2b: entitled to reverence and respect
In America’s current climate of divisiveness and moral outrage, how does one respond with something better than a tweet? How do we stand up for the powerless? How might we reverence, honor, and dignify those who are often vilified and marginalized in 45’s America?
Perhaps it’s time to answer these questions with something other than words. In my own quiet way, these images are my response.
I spent several months listening to and learning from the friends depicted here. I had to ask myself: what do I, a hetero, cis-gender, middle-class, white male, have to say about transgender people, Muslim women, Latina farm workers, young black men, or Native Americans? The answer: that we are one. That each person has a rightful place as part of the beloved community. I wanted to show that love trumps divisiveness, apathy, race, gender, politics, class, ignorance, fear, and hate. That when we take the time to know one another, to listen and learn, we become more.
So we collaborated to create images that celebrate their history, identity, humanity, and courage through traditional symbolism. In spite of its religious undertones, iconography remains a valid way of speaking about that which is holy--that which we care deeply about, hold dear, consider beautiful and sacred. This type of language is deeply needed today.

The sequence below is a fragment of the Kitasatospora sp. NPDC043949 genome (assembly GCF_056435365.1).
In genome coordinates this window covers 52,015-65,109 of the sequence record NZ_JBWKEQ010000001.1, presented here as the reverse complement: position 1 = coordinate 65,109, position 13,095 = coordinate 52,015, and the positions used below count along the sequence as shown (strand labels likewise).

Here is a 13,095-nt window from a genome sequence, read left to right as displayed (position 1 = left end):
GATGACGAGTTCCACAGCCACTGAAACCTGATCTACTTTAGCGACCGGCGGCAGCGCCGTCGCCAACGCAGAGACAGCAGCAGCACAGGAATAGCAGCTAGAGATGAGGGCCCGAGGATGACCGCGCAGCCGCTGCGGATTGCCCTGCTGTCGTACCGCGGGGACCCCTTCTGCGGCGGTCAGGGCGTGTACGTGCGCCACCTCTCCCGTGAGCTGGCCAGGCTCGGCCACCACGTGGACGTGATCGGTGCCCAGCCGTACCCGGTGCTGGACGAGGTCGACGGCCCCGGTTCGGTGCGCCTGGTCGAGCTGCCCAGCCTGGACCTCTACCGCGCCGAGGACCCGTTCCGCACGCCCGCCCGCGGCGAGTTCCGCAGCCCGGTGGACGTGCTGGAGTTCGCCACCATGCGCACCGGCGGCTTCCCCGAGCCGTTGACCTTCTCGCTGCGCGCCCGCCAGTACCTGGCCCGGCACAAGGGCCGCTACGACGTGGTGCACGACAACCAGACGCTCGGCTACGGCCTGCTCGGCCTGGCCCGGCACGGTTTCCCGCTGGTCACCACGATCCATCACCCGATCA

This set of 5 large photo-encaustic panels--each of which takes many days to make--together create one body of work. They are crafted of layers of wax and metal, wood and paper, ink and paint: many different elements that create a whole. E pluribus unum.
These people are my brother, sister, mother, father. And they glow from the inside out. As Michael Golz explains, “The subject of the icon is a person transfigured by...love.”